This paper focuses on ideologies of welfare – i.e. the attitudes, norms and beliefs concerning the respective roles of state, market and kin in supporting the poor – in Africa, so as to supplement political economic and institutional explanations of social policy reform. Across much of Africa, political elites have exercised significant discretion in how to respond to pressures and constraints. An ideological aversion to ‘handouts’ and ‘dependency’, and anxiety about the effects of cash transfers on productivity and morality, have been both widespread and deep-rooted across much of Africa. Whilst the predominant approach has been developmental, in the primacy attached to economic development, there has also been some variation over the precise delineation of who (if anyone) constitutes the ‘deserving’ poor and what the state should (or should not) do for (or to) them. This paper draws on primary research in Anglophone Southern and East Africa – including Botswana, South Africa, Zambia, Namibia and Zanzibar (Tanzania) – to identify, explain and assess the importance of both commonality and variation in the welfare doctrines articulated by political elites.
Presenter biography: Jeremy Seekings is Professor of Political Studies and Sociology, Director of the CSSR and Interim Director of the new Institute for Democracy, Citizenship and Public Policy in Africa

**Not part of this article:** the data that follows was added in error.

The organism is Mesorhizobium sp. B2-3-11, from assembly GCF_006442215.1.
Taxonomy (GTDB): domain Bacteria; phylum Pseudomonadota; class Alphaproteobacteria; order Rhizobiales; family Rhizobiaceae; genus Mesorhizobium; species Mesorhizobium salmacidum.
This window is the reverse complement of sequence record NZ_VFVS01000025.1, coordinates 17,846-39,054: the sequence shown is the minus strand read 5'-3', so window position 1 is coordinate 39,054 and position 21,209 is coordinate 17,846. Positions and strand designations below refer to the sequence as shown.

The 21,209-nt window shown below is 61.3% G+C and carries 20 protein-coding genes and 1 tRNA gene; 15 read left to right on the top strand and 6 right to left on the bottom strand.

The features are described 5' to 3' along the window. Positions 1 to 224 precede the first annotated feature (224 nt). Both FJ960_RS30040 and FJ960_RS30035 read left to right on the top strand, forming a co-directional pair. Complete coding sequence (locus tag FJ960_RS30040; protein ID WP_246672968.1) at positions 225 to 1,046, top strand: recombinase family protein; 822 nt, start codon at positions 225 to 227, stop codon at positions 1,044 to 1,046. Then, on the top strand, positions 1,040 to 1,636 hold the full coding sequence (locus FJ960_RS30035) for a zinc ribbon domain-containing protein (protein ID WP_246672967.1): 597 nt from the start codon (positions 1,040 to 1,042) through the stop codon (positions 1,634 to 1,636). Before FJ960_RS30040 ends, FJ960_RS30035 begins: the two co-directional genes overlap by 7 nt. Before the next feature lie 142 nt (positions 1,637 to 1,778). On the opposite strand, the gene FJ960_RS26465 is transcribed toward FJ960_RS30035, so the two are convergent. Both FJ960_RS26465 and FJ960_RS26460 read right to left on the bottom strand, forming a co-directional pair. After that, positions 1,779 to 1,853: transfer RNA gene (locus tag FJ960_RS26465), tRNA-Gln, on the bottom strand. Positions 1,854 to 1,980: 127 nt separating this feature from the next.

This paper explores the relationship between Abdullah and Helen “Nellie” Abdurahman with their daughters, Zainunissa “Cissie” and Waradea “Rosie” to explore themes of generational political socialization and transmission, and how fatherhood affected Abdullah's politics. Through the discussion of his daughters’ childhoods, this paper draws attention to Abdullah’s philosophies on the role of education as the mediator between the essential ‘person’ to an engaged ‘citizen'. The girls’ struggles around their own education were closely linked to their father’s work towards educational programmes and goals. The second half of this paper takes a closer look at the relationship between Abdullah and Cissie and their political differences and the contemporary gossip regarding their estrangement. I focus on the contradictions between their affectionate father-daughter relationship and their roles as political adversaries. Their conflict and contest reflected larger social trends when one generation of political activism and politicians gave way to a new generation. Cissie, in a sense, inherited not just his Albert Lodge soireés-as-ersatz-political-space, but also his council seat. Abdullah and his old APO colleagues found their sons and daughters challenging their ideologies and their tactics, reflecting the sea changes in thought brought through by political changes in Europe, new ideas from the Atlantic, and the fast-changing South African landscape brought on by the mineral revolution.